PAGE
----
TOKYO -- In early May, the Asian Development Bank celebrated its 50th anniversary at its annual meeting in Yokohama, a port city south of Tokyo. Finance ministers and central bankers from the Association of Southeast Asian Nations, China, Japan and South Korea met on the sidelines of the event, but two men were conspicuously -- and tellingly -- absent: Chinese Finance Minister Xiao Jie and People's Bank of China Deputy Gov. Yi Gang.
The theme of the ASEAN+3 meeting was how to strengthen regional financial cooperation through the Chiang Mai Initiative, a multilateral currency swap agreement. Beijing, it seems, is not keen on the idea.
The initiative was proposed in 2000 in the northern Thai city of Chiang Mai in hopes of avoiding a repeat of the 1997 Asian financial crisis. The initial aim was to create a network of bilateral currency swap deals that would act as a financial safety net for the region. In the three years that followed, Japan sealed swap agreements with seven countries, including China, South Korea, Thailand and Indonesia.
In 2010, individual deals inked under the initiative were reorganized into a single multilateral accord. Under this new agreement, signatories promised to contribute to a $120 billion pool of emergency funding that countries can draw from in case of a sudden capital outflow. The pool was doubled to $240 billion in 2014.
The problem is that without approval from the International Monetary Fund, only 30% of the $240 billion can be unlocked. ASEAN has long called for raising the cap and sought to do so amid the festive mood in Yokohama. Japan and South Korea were open to the idea, but China apparently balked, as seen in its last-minute decision not to send its finance minister and deputy central bank chief to the event.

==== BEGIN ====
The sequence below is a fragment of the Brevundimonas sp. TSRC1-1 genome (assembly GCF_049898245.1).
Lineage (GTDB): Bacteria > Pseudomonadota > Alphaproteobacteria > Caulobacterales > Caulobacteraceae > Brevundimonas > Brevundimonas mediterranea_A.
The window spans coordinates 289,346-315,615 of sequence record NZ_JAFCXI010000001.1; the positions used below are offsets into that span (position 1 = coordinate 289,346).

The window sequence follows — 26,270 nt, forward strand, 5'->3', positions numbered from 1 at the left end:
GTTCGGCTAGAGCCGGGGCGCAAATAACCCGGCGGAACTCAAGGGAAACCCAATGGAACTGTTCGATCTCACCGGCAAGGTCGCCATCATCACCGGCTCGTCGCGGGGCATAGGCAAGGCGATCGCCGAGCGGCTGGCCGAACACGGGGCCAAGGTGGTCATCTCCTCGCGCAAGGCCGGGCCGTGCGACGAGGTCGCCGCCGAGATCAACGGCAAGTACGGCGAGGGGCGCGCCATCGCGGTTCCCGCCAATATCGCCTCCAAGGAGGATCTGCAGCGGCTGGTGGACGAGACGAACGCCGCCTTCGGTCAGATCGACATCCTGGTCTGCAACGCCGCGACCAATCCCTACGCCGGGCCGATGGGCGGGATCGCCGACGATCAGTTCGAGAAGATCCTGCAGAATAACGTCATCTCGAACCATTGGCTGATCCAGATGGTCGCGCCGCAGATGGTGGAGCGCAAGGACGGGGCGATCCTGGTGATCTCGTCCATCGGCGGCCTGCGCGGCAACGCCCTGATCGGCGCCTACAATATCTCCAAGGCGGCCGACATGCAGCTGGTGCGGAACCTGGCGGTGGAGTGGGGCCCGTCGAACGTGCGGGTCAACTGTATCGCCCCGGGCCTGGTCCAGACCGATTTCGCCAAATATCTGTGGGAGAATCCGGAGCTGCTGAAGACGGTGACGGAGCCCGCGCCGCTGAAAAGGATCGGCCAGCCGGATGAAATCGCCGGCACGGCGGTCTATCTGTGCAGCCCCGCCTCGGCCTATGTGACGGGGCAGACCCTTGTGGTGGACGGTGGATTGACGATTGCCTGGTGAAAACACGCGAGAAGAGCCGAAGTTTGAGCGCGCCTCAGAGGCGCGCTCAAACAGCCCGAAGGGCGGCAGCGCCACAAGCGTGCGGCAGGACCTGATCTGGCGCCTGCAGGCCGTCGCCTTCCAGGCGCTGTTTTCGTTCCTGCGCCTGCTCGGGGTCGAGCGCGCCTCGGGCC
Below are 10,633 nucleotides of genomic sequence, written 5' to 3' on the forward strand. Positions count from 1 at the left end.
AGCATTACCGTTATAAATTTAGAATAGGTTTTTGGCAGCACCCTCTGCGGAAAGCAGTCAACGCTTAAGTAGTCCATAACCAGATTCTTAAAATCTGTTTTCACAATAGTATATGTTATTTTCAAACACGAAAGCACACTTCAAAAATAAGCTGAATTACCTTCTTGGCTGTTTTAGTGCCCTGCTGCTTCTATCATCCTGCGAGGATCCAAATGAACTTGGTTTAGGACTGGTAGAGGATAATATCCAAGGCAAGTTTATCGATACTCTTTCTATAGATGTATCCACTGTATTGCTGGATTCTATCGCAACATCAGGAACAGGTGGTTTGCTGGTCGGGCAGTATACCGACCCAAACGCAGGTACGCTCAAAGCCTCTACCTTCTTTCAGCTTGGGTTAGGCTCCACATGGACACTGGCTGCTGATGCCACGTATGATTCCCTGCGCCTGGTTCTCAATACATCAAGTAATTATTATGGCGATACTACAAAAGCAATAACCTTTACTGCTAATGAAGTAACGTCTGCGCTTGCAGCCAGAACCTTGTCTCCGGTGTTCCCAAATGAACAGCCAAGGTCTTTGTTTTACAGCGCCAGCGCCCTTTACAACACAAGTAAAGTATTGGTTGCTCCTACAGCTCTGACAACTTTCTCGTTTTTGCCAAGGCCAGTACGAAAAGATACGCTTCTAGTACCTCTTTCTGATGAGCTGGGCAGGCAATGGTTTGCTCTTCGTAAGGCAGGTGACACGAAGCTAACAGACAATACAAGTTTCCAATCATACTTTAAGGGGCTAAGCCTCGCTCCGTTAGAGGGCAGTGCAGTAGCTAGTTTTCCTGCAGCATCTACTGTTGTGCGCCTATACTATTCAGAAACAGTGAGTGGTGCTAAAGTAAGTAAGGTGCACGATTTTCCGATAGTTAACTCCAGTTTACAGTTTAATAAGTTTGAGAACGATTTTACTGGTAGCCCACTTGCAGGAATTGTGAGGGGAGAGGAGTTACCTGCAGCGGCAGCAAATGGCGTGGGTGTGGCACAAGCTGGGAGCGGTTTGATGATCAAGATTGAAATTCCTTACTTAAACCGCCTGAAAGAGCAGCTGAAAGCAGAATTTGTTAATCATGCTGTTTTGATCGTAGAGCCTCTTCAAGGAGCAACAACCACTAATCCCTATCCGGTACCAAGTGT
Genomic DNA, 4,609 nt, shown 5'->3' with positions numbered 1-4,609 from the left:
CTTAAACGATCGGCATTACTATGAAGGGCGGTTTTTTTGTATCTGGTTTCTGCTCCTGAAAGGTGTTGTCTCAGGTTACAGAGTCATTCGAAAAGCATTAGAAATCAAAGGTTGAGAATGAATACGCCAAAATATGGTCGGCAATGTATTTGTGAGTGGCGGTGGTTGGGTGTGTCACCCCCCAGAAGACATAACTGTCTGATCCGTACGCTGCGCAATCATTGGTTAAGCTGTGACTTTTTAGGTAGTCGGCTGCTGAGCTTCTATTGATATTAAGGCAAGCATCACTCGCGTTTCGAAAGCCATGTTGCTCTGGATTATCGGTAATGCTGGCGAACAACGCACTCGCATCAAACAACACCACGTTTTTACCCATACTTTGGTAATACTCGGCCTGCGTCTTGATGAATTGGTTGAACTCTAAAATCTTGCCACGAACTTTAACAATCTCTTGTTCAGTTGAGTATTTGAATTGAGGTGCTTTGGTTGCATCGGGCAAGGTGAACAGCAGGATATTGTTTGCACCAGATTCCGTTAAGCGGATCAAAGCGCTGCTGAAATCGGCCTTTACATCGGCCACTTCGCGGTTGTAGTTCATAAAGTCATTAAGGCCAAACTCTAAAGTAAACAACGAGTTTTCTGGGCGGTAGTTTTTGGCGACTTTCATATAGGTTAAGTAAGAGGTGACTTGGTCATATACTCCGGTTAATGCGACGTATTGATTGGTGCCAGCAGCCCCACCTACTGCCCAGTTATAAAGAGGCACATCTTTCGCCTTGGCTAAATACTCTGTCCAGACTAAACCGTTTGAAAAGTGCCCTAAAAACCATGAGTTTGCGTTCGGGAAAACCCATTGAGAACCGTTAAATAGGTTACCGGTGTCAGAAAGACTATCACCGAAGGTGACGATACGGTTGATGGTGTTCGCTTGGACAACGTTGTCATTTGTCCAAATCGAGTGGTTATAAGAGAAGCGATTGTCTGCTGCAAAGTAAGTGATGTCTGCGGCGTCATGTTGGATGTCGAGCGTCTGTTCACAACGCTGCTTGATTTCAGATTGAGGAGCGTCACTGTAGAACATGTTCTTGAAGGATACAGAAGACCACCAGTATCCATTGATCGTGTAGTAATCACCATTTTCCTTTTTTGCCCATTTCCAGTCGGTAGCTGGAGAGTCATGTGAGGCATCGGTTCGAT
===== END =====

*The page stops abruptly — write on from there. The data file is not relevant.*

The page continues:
Two by two
Underpinned by regional consensus and mutual respect among its members, the Chiang Mai Initiative has gradually expanded and added new functions over the years.
Last year the ASEAN+3 Macroeconomic Research Office, or AMRO, a unit of the initiative that monitors and analyzes regional economies, was upgraded to the status of international organization, a significant step forward for regional cooperation. Yet multilateral cooperation remains fraught, partly because of thorny political issues, such as those between Japan and China.
For that reason, Japan is trying particularly hard to build more bilateral agreements. Outside the Chiang Mai Initiative, Tokyo has agreed on a two-way currency swap deal with five ASEAN countries worth some $40 billion.
Yet these bilateral agreements are also vulnerable to political and diplomatic vicissitudes. In October 2011, Japan and South Korea increased the size of their currency swap agreement fivefold to $70 billion, but they let the deal expire in February 2015 amid fraying diplomatic relations.
China has also been pushing for more bilateral agreements, mainly in Asia. Taking advantage of its massive foreign exchange reserves, which are now the world's largest, Beijing has expanded an existing agreement with Indonesia and extended ones with Malaysia and Thailand. At the end of 2015, China had deals with 33 countries and territories worth a total of more than 3.3 trillion yuan ($484 billion), according to Japan's Mizuho Bank.
Although China's swap deals are, in principle, set in yuan, the contracts are flexible enough that China can provide a country with dollars if so requested, according to an expert in international finance. Since emerging countries will likely be more in need of dollars than yuan in times of crisis, there is strong demand for China's flexible currency deals.
Both Japan and China are each expanding their networks of bilateral currency agreements in Asia. A bigger pool of foreign currency reserves makes a better safety net against financial crises. But if competition in taking the lead undermines cooperation, those deals may not be as effective as they should be.
Nikkei staff writer Ryo Nakamura contributed to this article.